I joined Redfield Community in Buckinghamshire in 1996 and lived there for 13 years. It’s a Victorian mansion in 18 acres of woodland, fields, gardens and orchards – a registered housing co-op with around 15 adults and 8 kids on average, although people come and go. Having said that, it’s quite a stable community – there haven’t been many more than 100 members since it was founded in 1978. Redfield runs occasional ‘Living in Community’ weekends for people to come along and stay in the community, with discussion groups, tours, slide-shows and presentations about what it’s like to live at Redfield and other communities. More below, but first a bit more information about Redfield.
The place was purchased from the council for £70,000, with loan stock from the original members, which was slowly paid off from rental income and extending the mortgage. Now all members are landlords and tenants at the same time. Everyone pays a monthly rent to the co-op. Rents are kept low because members put in two days per week work – this could be in the gardens, working with the animals, splitting logs, maintaining the property, admin, cooking, cleaning etc. This means that members have paid work outside the community, but part-time.
The founders set up an ‘asset-lock’, which means that if the property is ever sold, the proceeds have to go towards setting up another community, or else to existing housing co-ops, communities or umbrella organisations. This means that there will never be a financial incentive for members to sell the property, and it means that Redfield will continue to be a community in perpetuity, or its sale will boost the co-operative sector (by about £5 million, nowadays). The paying off of the loan stock also means that new members just start paying rent to the co-op – they don’t have to have any capital to join, and they don’t have to be ‘bought out’ when they leave. I have great admiration for Redfield’s founders, who locked in the co-operative aspect, didn’t look upon the purchase as a personal investment and allowed people to join with no capital.
All decisions in the community are made by consensus at fortnightly meetings. When people ask (as they often do) ‘who’s in charge?’, the answer is ‘the meeting’ – i.e. everyone. Some people insist that there must be someone who is in charge in reality, but no, there isn’t – that’s how co-ops work. Plus there are always enough strong characters there who don’t want anyone to take charge. Control is embedded in the group, and consensus means that no-one can be out-voted and have to go along with something they really don’t want to happen. Everyone has a veto, but consensus is about talking until a compromise can be reached that everyone is happy with. In reality, in my experience, things just work themselves out. It’s incredible what can be achieved by talking, without anyone imposting their will via a hierarchical structure.
When I described to people what life was like in the community, I always said that it was like a large extended family. Not everyone has to be your best friend, but there’s trust and mutual support. There’s always company if you want it, but privacy if you don’t (the ground floor is communal and private rooms and units are on the first and second floors). It’s a great place to bring up kids, with other kids to play with, an 18-acre garden and lots of ‘uncles and aunties’ to interact and keep an eye on them. I think that this kind of life produces well-balanced, happy young adults. They seem to do quite well at school as well, in terms of mixing with other kids, and passing exams. One girl I met as a three-year-old when I joined, and lived with for 13 years, will soon be a doctor.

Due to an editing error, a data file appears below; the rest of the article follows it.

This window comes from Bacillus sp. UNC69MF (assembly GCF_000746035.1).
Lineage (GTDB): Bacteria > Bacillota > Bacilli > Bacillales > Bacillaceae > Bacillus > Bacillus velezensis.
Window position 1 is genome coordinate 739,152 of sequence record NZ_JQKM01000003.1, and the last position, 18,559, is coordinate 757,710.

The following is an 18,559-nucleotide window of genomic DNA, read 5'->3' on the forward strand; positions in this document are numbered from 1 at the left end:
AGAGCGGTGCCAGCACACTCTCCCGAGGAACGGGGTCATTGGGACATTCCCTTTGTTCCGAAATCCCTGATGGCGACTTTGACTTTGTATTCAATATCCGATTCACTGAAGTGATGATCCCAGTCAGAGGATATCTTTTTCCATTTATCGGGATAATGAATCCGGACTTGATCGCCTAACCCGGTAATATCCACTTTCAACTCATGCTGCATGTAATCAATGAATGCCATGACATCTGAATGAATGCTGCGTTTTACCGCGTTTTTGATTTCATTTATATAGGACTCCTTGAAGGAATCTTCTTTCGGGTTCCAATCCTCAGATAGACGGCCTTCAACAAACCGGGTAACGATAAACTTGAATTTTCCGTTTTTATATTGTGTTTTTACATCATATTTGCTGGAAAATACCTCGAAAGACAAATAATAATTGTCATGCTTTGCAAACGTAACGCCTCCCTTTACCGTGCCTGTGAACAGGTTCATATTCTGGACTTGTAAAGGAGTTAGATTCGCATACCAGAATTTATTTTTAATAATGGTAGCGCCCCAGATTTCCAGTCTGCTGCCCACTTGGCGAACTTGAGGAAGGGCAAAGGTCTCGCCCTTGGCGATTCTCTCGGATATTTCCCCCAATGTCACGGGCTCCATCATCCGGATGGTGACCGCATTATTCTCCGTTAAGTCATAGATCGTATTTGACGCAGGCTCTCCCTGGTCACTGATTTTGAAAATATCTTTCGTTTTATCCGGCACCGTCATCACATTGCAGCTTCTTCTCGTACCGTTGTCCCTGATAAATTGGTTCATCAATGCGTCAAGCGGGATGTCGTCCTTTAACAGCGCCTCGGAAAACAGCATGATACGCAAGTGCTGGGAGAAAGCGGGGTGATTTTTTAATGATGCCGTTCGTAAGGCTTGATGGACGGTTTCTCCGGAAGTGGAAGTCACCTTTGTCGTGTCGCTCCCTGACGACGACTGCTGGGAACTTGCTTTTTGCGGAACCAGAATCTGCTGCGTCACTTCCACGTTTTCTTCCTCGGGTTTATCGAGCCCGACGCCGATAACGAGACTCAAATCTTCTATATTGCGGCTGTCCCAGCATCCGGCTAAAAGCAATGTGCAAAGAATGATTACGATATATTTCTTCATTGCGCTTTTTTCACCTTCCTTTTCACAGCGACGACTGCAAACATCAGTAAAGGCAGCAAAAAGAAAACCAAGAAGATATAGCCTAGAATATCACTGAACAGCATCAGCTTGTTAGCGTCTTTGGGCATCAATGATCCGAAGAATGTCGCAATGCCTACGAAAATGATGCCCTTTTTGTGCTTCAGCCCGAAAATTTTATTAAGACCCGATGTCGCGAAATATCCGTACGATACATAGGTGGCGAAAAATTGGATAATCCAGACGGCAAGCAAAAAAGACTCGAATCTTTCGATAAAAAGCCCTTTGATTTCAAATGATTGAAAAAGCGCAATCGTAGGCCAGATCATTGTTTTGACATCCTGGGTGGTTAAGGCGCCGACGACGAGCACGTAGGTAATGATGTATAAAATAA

Evening meals are eaten together, and people sign up to cook. This means that you only have to cook about once a fortnight, but it takes all afternoon. After leaving the community, I tended to go a bit over the top when cooking a meal for two. I’ve worked out portions now though. A lot of the food is home-produced, and that includes meat (pork and lamb), eggs and honey (and more recently, fish) as well as fruit and veg. Vegans are welcome, but it wouldn’t really work for vegans who object to animals being kept at all, or to anyone else eating meat. Animals are all free-range of course, and pigs are kept in woodland, where their wild ancestors would have lived. Sometimes crayfish are pulled out of the local stream, too.
There is no common philosophy – another fact that baffles a lot of people. I think they have the wrong image of communites, maybe having a religious or political slant, and possibly with a ‘guru’; definitely not the case here. People come for different reasons – because they like living with other people, they believe in co-operative ownership and decision-making, to share resources, to learn skills, or maybe they just like the idea of living in a mansion with an 18-acre garden. I know I did – but it was also the environmental focus here that I liked too. The place is heated with a biomass boiler, roofs are covered in solar panels, lime is used instead of cement, the whole place is organic and there’s a lot of informal sharing and recycling going on.
The community gets lots of visitors – mostly members’ friends and families, and WWOOFers, plus there are occasional visitor days and open days, and ‘Living in Community’ weekends have been happening for about 20 years, between one and three times per year, usually. It’s a way to find out for yourself what it might be like to live in a community. You won’t get the full picture from a weekend, of course, but you’ll definitely get a snapshot that could allow you decide whether to take it further or not.